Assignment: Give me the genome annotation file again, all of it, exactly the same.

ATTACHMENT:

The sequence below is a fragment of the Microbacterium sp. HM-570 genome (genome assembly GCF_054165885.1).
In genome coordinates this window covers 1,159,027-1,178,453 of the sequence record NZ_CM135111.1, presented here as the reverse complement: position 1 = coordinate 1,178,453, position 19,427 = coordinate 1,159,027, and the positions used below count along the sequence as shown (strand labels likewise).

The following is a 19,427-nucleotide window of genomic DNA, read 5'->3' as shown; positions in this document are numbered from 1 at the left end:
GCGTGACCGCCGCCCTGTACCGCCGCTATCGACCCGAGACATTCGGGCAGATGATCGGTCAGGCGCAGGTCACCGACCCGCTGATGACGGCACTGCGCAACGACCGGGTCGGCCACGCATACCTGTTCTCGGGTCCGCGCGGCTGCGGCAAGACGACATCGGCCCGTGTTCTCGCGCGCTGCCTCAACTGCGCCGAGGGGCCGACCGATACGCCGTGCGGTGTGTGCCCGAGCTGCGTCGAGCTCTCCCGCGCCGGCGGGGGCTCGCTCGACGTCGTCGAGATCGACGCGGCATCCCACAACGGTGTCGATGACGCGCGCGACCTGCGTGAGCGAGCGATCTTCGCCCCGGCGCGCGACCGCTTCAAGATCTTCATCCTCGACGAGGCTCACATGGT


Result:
The sequence below is a fragment of the Microbacterium sp. HM-570 genome (genome assembly GCF_054165885.1).
In genome coordinates this window covers 1,159,027-1,178,453 of the sequence record NZ_CM135111.1, presented here as the reverse complement: position 1 = coordinate 1,178,453, position 19,427 = coordinate 1,159,027, and the positions used below count along the sequence as shown (strand labels likewise).

The following is a 19,427-nucleotide window of genomic DNA, read 5'->3' as shown; positions in this document are numbered from 1 at the left end:
GCGTGACCGCCGCCCTGTACCGCCGCTATCGACCCGAGACATTCGGGCAGATGATCGGTCAGGCGCAGGTCACCGACCCGCTGATGACGGCACTGCGCAACGACCGGGTCGGCCACGCATACCTGTTCTCGGGTCCGCGCGGCTGCGGCAAGACGACATCGGCCCGTGTTCTCGCGCGCTGCCTCAACTGCGCCGAGGGGCCGACCGATACGCCGTGCGGTGTGTGCCCGAGCTGCGTCGAGCTCTCCCGCGCCGGCGGGGGCTCGCTCGACGTCGTCGAGATCGACGCGGCATCCCACAACGGTGTCGATGACGCGCGCGACCTGCGTGAGCGAGCGATCTTCGCCCCGGCGCGCGACCGCTTCAAGATCTTCATCCTCGACGAGGCTCACATGGT